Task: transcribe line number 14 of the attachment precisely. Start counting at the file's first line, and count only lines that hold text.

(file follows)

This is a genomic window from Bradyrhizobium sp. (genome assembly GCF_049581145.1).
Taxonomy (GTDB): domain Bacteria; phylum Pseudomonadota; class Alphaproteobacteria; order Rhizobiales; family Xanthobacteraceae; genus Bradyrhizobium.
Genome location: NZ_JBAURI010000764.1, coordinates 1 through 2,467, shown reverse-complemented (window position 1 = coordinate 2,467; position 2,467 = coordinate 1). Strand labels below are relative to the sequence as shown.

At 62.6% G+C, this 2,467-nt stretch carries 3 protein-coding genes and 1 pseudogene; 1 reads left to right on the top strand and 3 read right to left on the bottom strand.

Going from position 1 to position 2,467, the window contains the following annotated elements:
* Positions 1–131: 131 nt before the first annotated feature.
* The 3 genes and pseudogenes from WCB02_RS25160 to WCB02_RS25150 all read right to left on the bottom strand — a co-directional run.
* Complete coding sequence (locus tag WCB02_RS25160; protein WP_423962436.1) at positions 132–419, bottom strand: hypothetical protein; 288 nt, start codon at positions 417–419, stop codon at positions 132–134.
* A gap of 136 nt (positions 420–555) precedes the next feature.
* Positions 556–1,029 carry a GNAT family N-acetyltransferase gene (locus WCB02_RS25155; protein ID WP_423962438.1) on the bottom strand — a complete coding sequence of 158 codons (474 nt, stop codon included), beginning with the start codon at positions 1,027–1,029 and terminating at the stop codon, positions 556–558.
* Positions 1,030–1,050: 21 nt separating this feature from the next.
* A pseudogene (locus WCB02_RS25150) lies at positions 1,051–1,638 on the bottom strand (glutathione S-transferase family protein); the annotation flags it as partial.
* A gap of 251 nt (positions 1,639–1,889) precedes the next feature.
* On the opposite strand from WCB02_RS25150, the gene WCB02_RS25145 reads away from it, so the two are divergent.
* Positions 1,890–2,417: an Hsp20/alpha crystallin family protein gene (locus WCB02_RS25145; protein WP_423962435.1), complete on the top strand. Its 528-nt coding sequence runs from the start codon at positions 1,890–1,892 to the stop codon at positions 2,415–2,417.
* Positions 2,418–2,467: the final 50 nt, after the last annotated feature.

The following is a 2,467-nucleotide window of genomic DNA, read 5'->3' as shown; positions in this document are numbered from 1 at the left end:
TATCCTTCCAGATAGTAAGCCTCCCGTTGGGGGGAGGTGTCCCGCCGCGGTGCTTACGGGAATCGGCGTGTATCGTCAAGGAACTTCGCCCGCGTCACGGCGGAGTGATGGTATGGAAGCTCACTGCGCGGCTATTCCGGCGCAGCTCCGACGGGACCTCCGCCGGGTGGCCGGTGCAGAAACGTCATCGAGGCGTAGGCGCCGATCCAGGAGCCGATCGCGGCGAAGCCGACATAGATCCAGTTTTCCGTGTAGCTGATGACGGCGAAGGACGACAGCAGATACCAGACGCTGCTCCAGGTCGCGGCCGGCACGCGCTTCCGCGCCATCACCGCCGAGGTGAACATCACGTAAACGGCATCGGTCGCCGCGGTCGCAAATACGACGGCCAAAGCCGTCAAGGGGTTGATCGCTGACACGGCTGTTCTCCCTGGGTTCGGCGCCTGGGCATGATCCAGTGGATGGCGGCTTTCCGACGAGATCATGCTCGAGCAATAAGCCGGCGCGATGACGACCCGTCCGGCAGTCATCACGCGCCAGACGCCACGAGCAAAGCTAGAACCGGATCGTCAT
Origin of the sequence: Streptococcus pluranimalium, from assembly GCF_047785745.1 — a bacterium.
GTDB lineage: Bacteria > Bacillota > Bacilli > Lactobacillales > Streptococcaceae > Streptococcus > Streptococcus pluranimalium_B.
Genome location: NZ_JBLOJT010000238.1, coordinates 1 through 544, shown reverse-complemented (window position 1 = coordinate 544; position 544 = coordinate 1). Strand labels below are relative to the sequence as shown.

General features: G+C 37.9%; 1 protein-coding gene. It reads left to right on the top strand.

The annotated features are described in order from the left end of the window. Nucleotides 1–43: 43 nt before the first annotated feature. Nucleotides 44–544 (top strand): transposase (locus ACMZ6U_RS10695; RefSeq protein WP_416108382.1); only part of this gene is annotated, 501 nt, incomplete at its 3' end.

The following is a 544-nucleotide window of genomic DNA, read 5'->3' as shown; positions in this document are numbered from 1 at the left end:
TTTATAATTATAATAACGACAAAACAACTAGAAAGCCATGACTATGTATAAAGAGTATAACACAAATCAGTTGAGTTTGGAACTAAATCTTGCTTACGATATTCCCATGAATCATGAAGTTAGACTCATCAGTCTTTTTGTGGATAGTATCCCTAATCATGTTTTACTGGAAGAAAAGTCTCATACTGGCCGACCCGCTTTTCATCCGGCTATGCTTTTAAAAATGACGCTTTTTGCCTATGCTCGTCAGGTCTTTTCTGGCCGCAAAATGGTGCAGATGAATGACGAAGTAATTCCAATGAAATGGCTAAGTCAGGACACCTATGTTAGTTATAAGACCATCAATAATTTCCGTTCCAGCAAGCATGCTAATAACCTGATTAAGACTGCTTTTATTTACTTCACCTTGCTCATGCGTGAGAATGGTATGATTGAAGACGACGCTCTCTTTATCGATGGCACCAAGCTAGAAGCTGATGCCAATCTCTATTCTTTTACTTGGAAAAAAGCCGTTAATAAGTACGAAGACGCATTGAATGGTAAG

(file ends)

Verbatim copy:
* On the opposite strand from WCB02_RS25150, the gene WCB02_RS25145 reads away from it, so the two are divergent.